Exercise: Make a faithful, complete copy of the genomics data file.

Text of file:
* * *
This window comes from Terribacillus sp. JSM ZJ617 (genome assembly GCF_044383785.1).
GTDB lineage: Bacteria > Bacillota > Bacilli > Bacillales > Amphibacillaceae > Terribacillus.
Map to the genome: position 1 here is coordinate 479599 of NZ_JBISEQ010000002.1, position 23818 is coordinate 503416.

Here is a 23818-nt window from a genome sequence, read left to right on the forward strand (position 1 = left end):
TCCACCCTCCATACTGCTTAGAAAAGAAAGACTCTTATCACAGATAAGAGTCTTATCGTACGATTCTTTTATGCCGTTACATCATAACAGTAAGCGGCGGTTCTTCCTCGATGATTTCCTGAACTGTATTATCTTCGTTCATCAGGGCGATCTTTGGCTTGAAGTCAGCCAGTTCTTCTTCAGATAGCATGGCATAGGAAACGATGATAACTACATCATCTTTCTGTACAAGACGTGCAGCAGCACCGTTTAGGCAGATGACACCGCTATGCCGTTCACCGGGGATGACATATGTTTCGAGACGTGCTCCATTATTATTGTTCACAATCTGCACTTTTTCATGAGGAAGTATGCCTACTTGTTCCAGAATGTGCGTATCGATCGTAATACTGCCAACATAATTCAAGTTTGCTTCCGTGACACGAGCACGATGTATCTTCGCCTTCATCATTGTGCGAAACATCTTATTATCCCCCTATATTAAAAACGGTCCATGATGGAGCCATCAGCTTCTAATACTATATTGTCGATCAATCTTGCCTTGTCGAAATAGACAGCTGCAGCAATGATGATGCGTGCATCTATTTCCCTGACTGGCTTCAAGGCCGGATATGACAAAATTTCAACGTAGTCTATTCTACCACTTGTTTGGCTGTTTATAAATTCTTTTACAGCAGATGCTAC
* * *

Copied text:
This window comes from Terribacillus sp. JSM ZJ617 (genome assembly GCF_044383785.1).
GTDB lineage: Bacteria > Bacillota > Bacilli > Bacillales > Amphibacillaceae > Terribacillus.
Map to the genome: position 1 here is coordinate 479599 of NZ_JBISEQ010000002.1, position 23818 is coordinate 503416.

Here is a 23818-nt window from a genome sequence, read left to right on the forward strand (position 1 = left end):
TCCACCCTCCATACTGCTTAGAAAAGAAAGACTCTTATCACAGATAAGAGTCTTATCGTACGATTCTTTTATGCCGTTACATCATAACAGTAAGCGGCGGTTCTTCCTCGATGATTTCCTGAACTGTATTATCTTCGTTCATCAGGGCGATCTTTGGCTTGAAGTCAGCCAGTTCTTCTTCAGATAGCATGGCATAGGAAACGATGATAACTACATCATCTTTCTGTACAAGACGTGCAGCAGCACCGTTTAGGCAGATGACACCGCTATGCCGTTCACCGGGGATGACATATGTTTCGAGACGTGCTCCATTATTATTGTTCACAATCTGCACTTTTTCATGAGGAAGTATGCCTACTTGTTCCAGAATGTGCGTATCGATCGTAATACTGCCAACATAATTCAAGTTTGCTTCCGTGACACGAGCACGATGTATCTTCGCCTTCATCATTGTGCGAAACATCTTATTATCCCCCTATATTAAAAACGGTCCATGATGGAGCCATCAGCTTCTAATACTATATTGTCGATCAATCTTGCCTTGTCGAAATAGACAGCTGCAGCAATGATGATGCGTGCATCTATTTCCCTGACTGGCTTCAAGGCCGGATATGACAAAATTTCAACGTAGTCTATTCTACCACTTGTTTGGCTGTTTATAAATTCTTTTACAGCAGATGCTAC